Felipe, 58, lives with his wife, son, and grandson. He’s been growing cacao for most of his adult life - 30 years. “I like farmers. We have to work otherwise we don’t have anything. It’s hard, but it’s a farmer’s life,” says Felipe.
Beside cacao, Felipe also receives income from corn sold at the Punta Gorda market, one hour down the road from San Jose, as well as beans and yams sold locally. He has used this money to invest in one of few solar panels in the village of San Jose, Toledo District, which is not connected to the grid due to poor road access. The solar panel is hooked to a battery and an inverter to provide electricity for stable phone use and light. What helped Felipe beat his peers in installing electricity in the home? “I never neglect anything,” he says, and lives by it.
Felipe will use the loan to invest in cleaning his cacao plots. Cleaning means cutting the underbrush to clear access to the trees for pruning and harvesting and is fundamental in preventing spread of mold in the rainy season. Cacao farms located in lowland tropical forest require cleaning every 3-4 months.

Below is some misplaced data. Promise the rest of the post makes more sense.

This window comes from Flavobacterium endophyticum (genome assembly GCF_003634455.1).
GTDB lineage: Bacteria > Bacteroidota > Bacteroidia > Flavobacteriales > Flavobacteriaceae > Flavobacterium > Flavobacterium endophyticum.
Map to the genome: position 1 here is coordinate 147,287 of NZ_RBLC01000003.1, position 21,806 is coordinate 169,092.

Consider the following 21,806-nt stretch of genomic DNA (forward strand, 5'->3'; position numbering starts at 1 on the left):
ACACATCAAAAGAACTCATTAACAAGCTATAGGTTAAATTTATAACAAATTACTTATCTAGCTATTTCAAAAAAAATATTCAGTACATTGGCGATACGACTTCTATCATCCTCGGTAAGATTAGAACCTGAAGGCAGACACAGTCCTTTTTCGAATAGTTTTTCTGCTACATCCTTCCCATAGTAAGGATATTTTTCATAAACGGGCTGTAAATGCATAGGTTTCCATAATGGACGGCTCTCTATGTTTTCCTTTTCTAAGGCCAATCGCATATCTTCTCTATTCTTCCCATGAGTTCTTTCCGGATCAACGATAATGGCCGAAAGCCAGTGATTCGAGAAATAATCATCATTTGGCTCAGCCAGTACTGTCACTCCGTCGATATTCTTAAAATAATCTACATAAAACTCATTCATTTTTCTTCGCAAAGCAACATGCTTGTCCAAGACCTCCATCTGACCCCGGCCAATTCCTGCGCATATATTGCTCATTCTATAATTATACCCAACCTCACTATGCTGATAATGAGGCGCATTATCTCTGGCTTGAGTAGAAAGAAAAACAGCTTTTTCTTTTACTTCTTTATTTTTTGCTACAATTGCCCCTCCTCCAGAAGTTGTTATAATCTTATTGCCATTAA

An entrepreneur at heart, Felipe is all about diversifying his crops and is one of few farmers to grow fresh vegetables – cabbage, tomato and peppers among others on his farm. Why diversify? “Corn is just not tasty without the pepper sauce to go with it,” he told us in perfect English – his second language after Maya Mopan.
About Maya Mountain Cacao
Maya Mountain Cacao (MMC) is a for-profit social enterprise that sources premium cacao beans from smallholder farmers in Belize. Founded in 2010, it generates income for marginalized farmers while promoting sustainable agricultural practices in the southern part of the country.
These cacao farmers use Kiva credit to invest in farm maintenance, improvement and expansion. For example, they might hire workers to help with the harvest or buy inputs such as better tools and seedlings.